Air Pollution Risk – Infertility & Birth Defects

  • Five days of exposure to bad air pollution increases the risk of infertility, miscarriage, and birth defects . . .  Five bad days is enough to drop sperm counts on the Wasatch Front - Dr. Kirtly Jones (Jan 24, 2013 – press conference) (video here)
  • Smaller babies [are] born in regions where air pollution is higher.”  -Maisonet et al., “Relation Between Ambient Air Pollution and Low Birth Weight in the Northeastern United States,” Environmental Health Perspectives, supplement 3 (2001: 351-356).
  • “In Europe, one large study of young adolescents who lived in dense urban areas with higher levels of lead and volatile materials, such as those released by cars and factories, reported that these children had smaller testes along with reduced kidney function; those with similar backgrounds from rural areas did not suffer from such problems.”  - J.A. Staessen et al., “Renal Function, Cytogenetic Measurements, and Sexual Development in Adolescents in Relation to Environmental Pollutants: A Feasibility Study of Biomarkers,” Lancet, 357 (2001): 1660 – 1669
  • [Men] are also having difficulty becoming fathers.  Now it looks like something is wrong with baby boys.” Fewer boys are being born today than three decades ago, and more of them have undescended testes and defects in their penis.  More young men are getting testicular cancer than as recently as the early 1990s, and they are developing it at a younger age.”  - Henrik Moller, “Trends in Sex-Ratio, Testicular Cancer, and male Reproductive Hazards: Are They Connected?” Acta Pathologica, Microbiologica et Immunologica Scandinavica 106 (1998): 232-239; J. Toppari et al., “Male Reproductive Health and Environmental Xenostrogens,” Environmental Health Perspectives 104, supplement 4 (1996): 474-803.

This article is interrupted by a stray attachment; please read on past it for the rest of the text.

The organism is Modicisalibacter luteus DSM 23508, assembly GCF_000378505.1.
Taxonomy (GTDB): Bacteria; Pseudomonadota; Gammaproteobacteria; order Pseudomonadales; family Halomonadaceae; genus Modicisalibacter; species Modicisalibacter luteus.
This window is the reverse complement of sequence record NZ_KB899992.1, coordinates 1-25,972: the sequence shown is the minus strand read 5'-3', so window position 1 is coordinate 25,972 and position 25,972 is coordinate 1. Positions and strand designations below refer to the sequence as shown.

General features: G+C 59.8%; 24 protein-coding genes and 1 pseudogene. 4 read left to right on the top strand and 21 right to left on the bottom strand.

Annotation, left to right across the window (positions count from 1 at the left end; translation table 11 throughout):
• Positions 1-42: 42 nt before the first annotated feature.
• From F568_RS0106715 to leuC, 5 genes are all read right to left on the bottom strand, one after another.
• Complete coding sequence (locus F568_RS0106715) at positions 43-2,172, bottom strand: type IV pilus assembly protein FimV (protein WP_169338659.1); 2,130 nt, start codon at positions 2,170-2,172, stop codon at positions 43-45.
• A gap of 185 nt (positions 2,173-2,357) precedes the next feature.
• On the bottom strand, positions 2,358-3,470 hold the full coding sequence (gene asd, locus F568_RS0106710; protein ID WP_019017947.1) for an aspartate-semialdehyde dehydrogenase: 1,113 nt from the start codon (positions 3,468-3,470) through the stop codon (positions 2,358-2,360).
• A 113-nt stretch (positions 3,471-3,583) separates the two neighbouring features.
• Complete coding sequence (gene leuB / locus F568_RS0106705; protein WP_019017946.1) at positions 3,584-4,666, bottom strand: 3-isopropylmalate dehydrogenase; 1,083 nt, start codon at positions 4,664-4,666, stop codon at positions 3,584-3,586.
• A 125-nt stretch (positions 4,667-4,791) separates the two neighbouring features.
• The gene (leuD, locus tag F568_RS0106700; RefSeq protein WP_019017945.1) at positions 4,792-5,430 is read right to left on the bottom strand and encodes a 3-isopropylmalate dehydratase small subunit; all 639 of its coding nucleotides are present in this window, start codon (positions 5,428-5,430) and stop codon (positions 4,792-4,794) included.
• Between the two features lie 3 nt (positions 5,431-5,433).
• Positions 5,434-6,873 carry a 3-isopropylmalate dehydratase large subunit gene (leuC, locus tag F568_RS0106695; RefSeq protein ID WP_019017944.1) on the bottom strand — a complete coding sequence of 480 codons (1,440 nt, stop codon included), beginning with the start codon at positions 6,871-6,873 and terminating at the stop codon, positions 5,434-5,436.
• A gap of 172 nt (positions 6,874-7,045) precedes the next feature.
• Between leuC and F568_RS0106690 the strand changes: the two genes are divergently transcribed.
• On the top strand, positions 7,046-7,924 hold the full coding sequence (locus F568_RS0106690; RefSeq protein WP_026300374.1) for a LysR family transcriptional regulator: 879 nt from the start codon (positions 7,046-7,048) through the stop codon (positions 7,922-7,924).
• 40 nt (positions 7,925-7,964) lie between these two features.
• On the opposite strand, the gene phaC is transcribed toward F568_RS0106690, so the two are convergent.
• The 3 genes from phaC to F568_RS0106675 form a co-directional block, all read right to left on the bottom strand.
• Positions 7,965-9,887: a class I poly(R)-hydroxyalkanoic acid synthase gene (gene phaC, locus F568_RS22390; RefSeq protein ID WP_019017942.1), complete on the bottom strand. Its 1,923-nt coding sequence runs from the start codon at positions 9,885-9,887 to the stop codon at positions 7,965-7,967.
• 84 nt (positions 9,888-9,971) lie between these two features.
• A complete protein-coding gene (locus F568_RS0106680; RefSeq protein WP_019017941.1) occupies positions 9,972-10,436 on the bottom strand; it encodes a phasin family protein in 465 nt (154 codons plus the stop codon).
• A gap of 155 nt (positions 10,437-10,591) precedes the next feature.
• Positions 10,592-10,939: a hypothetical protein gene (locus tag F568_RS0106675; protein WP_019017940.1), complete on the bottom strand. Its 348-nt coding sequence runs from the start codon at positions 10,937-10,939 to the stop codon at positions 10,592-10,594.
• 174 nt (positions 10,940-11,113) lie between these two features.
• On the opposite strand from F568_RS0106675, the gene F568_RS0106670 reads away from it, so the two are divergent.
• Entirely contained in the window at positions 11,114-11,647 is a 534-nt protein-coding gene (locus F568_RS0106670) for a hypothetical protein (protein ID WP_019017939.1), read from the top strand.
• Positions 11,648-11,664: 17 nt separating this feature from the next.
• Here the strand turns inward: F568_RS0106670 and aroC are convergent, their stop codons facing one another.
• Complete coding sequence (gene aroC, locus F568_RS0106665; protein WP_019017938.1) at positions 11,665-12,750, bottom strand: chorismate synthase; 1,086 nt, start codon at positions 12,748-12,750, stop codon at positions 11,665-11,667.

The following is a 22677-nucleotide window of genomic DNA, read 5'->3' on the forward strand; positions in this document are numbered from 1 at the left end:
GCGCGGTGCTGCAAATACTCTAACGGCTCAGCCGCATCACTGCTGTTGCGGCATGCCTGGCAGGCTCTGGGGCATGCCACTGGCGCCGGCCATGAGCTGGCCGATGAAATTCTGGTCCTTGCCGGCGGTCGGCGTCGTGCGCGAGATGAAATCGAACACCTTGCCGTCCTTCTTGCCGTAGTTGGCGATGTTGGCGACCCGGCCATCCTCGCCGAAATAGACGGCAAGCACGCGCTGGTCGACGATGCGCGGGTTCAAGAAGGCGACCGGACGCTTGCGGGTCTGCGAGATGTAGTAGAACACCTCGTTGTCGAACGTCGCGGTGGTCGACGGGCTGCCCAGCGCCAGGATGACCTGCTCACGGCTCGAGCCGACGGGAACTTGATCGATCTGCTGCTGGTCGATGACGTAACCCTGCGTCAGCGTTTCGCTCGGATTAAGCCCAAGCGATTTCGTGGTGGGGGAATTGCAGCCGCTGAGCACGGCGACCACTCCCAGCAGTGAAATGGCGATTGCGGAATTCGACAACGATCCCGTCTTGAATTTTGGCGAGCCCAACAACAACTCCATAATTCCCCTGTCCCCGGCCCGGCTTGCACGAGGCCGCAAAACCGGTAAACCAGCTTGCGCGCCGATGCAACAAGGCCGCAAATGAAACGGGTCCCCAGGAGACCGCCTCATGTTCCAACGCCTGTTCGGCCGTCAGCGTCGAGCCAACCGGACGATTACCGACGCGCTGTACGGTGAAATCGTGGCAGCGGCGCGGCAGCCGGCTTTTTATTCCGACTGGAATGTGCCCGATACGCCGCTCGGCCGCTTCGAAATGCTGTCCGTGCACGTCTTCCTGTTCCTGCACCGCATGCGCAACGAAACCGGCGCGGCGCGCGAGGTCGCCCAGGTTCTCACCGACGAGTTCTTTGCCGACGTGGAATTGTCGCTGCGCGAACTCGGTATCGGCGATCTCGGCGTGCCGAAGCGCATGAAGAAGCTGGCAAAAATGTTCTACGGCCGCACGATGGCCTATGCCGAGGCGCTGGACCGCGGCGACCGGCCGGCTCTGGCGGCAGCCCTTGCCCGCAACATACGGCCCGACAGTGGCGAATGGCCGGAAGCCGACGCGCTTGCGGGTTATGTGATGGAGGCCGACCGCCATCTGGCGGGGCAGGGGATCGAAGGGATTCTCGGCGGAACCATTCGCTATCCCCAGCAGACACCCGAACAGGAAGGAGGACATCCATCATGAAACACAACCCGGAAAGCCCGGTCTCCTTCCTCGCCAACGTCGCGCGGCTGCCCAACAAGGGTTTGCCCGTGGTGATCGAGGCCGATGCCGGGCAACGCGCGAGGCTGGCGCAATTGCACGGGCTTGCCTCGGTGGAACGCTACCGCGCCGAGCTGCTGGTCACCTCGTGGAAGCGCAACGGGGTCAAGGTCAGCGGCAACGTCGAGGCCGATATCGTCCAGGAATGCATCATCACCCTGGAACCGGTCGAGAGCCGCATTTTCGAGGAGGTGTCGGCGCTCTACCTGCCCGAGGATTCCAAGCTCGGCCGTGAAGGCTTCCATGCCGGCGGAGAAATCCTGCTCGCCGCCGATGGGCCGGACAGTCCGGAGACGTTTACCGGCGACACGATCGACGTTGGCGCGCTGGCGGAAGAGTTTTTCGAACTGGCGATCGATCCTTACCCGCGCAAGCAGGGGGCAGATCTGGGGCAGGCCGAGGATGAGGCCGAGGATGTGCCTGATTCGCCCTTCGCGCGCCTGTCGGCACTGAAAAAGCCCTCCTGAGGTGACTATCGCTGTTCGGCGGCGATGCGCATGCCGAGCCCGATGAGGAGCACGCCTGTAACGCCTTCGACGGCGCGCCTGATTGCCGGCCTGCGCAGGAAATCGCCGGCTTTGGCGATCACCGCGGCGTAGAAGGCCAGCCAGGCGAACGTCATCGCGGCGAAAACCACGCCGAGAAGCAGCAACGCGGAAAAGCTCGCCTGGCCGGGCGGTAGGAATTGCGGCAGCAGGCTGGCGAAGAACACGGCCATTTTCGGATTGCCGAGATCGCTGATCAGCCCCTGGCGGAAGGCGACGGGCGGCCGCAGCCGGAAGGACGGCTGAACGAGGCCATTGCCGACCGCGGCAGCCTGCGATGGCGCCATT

• From 1919 to 1986, infant deaths caused by birth defects rose from 7 to 20.5%.  Birth defects are today the leading cause of infant mortality.  - Rev. Michael D. Place, STD, Catholic Health Assembly, quoted in Health Progress, Sept-Oct 1999.
  • Researchers have linked [autism] to chemicals in air pollution.  - Environmental Health Perspectives
  • Environmental factors account for 62% of the risk of autism. - Stanford University study quoted in Common Dreams
  • “During the critical first three months of gestation a human embryo adds 250,000 brain cells per minute reaching 200 billion by the fifth month….Thousands of toxic substances can cross the placenta and impair that process, leaving brain cells stressed, inflamed, less well developed, fewer in number and with fewer connections with each other, all of which diminish brain function.”  - Stanford University study quoted in Common Dreams